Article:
The women of Blue Butte are worried that their men are too ready to feud and fight. In an effort to stop them, the women go on strike, refusing to cook, clean or kiss them unless they sign an agreement to stop carrying guns! The men are reluctant and try to convince their women to go back to things as before. The women, in an effort to stay strong, decide to stay together at Colleen’s restaurant. Soon the deputy and his friends find out Custer Tarnation, a dangerous villain, is headed their way. They get an idea: one of their buddies will dress up as the infamous bad guy so they can scare the women into dropping this no-gun idea of theirs. However, when the men arrive at Colleen’s during the ladies’ supper, they weaken fast, especially when the women ask the local show girls to do the can-can! Just then, the evil Custer Tarnation arrives. Thinking that it’s their friend, the men promptly lay down their arms, but quickly realize they have surrendered to the real Custer Tarnation. All seems desperate until the local hermit, Krazy Kate, pulls out her secret weapon!
Playwright Tony Howell Talks About
“Those Wild West Women”
WHAT INSPIRED YOU TO WRITE THIS PLAY?
Obviously, the show is loosely based on ”Lysistrata.” The battle between the sexes has been a great storyline for thousands of years, so I wondered if there was a way to take that famous story and make it more accessible. When the Wild West setting came to mind, it seemed a great fit and everything else fell into place.
WHAT'S YOUR FAVORITE PART OR LINE IN THE PLAY? WHY?
I really enjoy the moment where three couples are all talking at once. It was fun creating three different conversations that all overlap so that it feels like one conversation.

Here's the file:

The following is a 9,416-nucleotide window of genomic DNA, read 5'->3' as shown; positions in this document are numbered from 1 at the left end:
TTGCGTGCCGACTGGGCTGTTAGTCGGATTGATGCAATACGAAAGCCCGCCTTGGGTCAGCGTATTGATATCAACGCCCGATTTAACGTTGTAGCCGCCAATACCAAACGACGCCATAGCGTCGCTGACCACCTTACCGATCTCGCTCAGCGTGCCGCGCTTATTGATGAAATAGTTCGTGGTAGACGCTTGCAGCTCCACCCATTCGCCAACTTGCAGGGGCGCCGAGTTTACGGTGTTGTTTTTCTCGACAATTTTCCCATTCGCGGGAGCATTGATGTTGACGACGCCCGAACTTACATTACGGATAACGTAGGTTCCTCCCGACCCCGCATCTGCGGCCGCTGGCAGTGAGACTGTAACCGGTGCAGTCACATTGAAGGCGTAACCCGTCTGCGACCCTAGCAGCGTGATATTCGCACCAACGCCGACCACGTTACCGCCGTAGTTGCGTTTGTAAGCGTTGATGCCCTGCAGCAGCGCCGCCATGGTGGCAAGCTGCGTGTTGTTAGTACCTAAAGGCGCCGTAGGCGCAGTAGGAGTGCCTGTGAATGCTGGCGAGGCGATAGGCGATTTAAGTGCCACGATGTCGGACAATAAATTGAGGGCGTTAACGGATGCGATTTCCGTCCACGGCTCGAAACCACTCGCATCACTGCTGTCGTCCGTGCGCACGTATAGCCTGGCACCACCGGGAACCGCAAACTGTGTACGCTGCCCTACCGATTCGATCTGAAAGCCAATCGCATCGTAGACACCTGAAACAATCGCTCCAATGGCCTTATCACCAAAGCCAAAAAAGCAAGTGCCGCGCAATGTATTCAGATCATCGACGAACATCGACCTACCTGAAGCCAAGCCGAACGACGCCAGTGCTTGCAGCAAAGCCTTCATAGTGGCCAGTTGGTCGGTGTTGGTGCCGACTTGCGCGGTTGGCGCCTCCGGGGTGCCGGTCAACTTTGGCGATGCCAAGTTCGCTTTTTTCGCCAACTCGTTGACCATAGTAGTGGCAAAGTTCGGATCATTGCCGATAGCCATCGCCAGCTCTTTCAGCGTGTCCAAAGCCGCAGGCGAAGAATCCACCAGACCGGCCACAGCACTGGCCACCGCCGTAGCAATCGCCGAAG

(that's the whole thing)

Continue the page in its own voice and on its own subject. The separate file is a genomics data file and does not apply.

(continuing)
WHERE DID THE CHARACTERS COME FROM?
Most of them are standard Western stock characters...the untrustworthy Easterner, the sheriff, the crazy prospector, the kindly but tough woman, the flashy deputy, the school marm, the dance hall girls, etc. After creating a list of those character types, I was able to go through, name them all and make sure they all had distinct personalities.
WHAT DID YOU TRY TO ACHIEVE WITH THIS PLAY?
I wanted to capture that wonderful conflict in “Lysistrata” where the women know they need to be strong, but they turn out to miss their men as much as the men miss them. That internal conflict for the women is what keeps Aristophanes' play from just being men vs. women, and I wanted that undercurrent of love to come through in this version as well.
DO YOU HAVE ANYTHING ELSE YOU'D LIKE TO ADD?
I've actually had this script in my files for years. I have a former student who has directed it twice, and she insisted that I send it to Eldridge. She was convinced that it was a play that other teachers would enjoy working with, so I finally agreed to follow her advice and apparently she knew what she was talking about.